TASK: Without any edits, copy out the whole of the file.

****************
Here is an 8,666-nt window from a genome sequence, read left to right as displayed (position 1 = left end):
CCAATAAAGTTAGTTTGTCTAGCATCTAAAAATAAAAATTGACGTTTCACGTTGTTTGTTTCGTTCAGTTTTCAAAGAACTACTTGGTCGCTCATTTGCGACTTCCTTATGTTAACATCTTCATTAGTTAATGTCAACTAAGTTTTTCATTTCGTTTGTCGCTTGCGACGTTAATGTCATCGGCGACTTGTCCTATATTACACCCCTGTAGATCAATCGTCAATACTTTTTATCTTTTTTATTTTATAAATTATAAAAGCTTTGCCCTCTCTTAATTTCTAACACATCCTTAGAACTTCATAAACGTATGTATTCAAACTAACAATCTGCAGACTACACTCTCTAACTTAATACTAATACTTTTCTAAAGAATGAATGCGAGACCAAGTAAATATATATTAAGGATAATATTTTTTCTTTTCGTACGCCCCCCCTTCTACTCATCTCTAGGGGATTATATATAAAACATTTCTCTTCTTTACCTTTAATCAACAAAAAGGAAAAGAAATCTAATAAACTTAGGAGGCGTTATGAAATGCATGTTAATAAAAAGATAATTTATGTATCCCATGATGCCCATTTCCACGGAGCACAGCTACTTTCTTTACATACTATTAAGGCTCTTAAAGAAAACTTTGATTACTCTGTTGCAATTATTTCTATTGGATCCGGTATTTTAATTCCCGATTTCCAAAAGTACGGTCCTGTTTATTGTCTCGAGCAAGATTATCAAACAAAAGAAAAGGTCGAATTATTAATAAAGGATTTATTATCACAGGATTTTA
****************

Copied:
Here is an 8,666-nt window from a genome sequence, read left to right as displayed (position 1 = left end):
CCAATAAAGTTAGTTTGTCTAGCATCTAAAAATAAAAATTGACGTTTCACGTTGTTTGTTTCGTTCAGTTTTCAAAGAACTACTTGGTCGCTCATTTGCGACTTCCTTATGTTAACATCTTCATTAGTTAATGTCAACTAAGTTTTTCATTTCGTTTGTCGCTTGCGACGTTAATGTCATCGGCGACTTGTCCTATATTACACCCCTGTAGATCAATCGTCAATACTTTTTATCTTTTTTATTTTATAAATTATAAAAGCTTTGCCCTCTCTTAATTTCTAACACATCCTTAGAACTTCATAAACGTATGTATTCAAACTAACAATCTGCAGACTACACTCTCTAACTTAATACTAATACTTTTCTAAAGAATGAATGCGAGACCAAGTAAATATATATTAAGGATAATATTTTTTCTTTTCGTACGCCCCCCCTTCTACTCATCTCTAGGGGATTATATATAAAACATTTCTCTTCTTTACCTTTAATCAACAAAAAGGAAAAGAAATCTAATAAACTTAGGAGGCGTTATGAAATGCATGTTAATAAAAAGATAATTTATGTATCCCATGATGCCCATTTCCACGGAGCACAGCTACTTTCTTTACATACTATTAAGGCTCTTAAAGAAAACTTTGATTACTCTGTTGCAATTATTTCTATTGGATCCGGTATTTTAATTCCCGATTTCCAAAAGTACGGTCCTGTTTATTGTCTCGAGCAAGATTATCAAACAAAAGAAAAGGTCGAATTATTAATAAAGGATTTATTATCACAGGATTTTA